I truly felt like I was trying to survive in a post apocalyptic world for the first few hours I played. It was intense, scary, bloody, and fun.

But also like Oblivion you start getting stronger, the quests are all the same (go find this by navigating through a maze of raiders, mutants, ghouls, and other freaky monsters). By 15 hours in I was feeling frustrated with the gameplay.

This game is supposed to be about choice, but like all current gen games the choices in this game are not too complex. Do good or do bad, and even if you do it seems the results, except in one big early decision, don't affect the world around you. The idea of choice and consequence in gaming hasn't changed much since the early 2000s. I hope some company really works to take this type of gameplay to the next level.

Everything felt the same, and everything looked the same. Which leads us on to the last category.

Graphics: 7/10

Man Fallout 3 is ugly. Everything, and I mean everything, looks the same. Of course that's supposed to be the design of the game, but it does little for the aesthetic eyed player. Everything is brown, rubble, and sunny. There are no storms in this game that I'm aware of---who'd have guessed Nuclear fallout would cause no more weather patterns. The people are ugly too, just as ugly as Oblivion's NPCs.

Still there is a beauty to it all. Wandering the wastes does evoke a type of wonder you won't often feel in gaming. The monsters look real good, real scary, and real powerful too.

In Conclusion:

Should you play this game? Absolutely. But if you didn't like Oblivion then don't buy it. Rent it. You'll get tired of it far before the end. It is better than Oblivion, fixes a lot of the lame things that game did like level scaling (or makes it far less apparent). This is a great game with a lot of time and effort put into it. Still it's a shift even further away from what made early Bethesda games like Daggerfall and Morrowind great. It's a move to make their games more mainstream while forgetting the elements of those older games that created true immersion into a world different from our own. They were better when they had to compensate atmosphere for lack of technology in video game programming.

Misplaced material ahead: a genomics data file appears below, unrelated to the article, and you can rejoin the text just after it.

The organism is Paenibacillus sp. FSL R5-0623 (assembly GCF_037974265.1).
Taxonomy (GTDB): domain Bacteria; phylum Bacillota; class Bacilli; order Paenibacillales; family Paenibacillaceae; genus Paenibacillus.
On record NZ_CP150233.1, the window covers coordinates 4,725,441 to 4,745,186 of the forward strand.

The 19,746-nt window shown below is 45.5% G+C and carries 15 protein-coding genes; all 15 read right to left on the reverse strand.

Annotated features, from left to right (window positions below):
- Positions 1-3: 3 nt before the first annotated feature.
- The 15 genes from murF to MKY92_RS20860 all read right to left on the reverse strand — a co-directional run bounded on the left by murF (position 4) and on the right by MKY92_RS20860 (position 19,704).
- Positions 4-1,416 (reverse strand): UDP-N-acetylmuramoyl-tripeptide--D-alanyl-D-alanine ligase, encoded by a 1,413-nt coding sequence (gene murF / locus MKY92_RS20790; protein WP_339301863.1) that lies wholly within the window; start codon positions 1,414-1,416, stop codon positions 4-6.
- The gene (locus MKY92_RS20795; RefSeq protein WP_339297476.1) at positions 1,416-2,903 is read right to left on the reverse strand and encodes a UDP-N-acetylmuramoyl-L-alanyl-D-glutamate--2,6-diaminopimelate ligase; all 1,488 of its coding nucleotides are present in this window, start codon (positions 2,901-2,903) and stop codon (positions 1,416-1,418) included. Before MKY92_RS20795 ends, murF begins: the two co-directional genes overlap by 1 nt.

I suppose that's my personal problem with these new waves of open world RPGs. These are the games I want, that I love, far more than the linearity of JRPGs. Yet I'll still play and love those JRPGs more than Fallout 3, because every time I play FO3 it reminds me of what this game SHOULD be, not what it is. Game of the year? I say no, but so many people love it that I'm in a minority and it makes me wrong. Here's what I think Fallout 3 is: Game Prototype of the Decade. This game is a beta for something truly amazing, a game unlike anything we've ever seen, something that will feel like a great RPG, in a truly dynamic world. On the other hand a few of the design choices of these current gen games have me worried that Bethesda isn't so focused on creating a real RPG experience. Which is sad because they were were of the few who tried to do it in the past.

Reviewer's Rating:   3.5 - Good

Originally Posted: 12/23/08

Game Release: Fallout 3 (US, 10/28/08)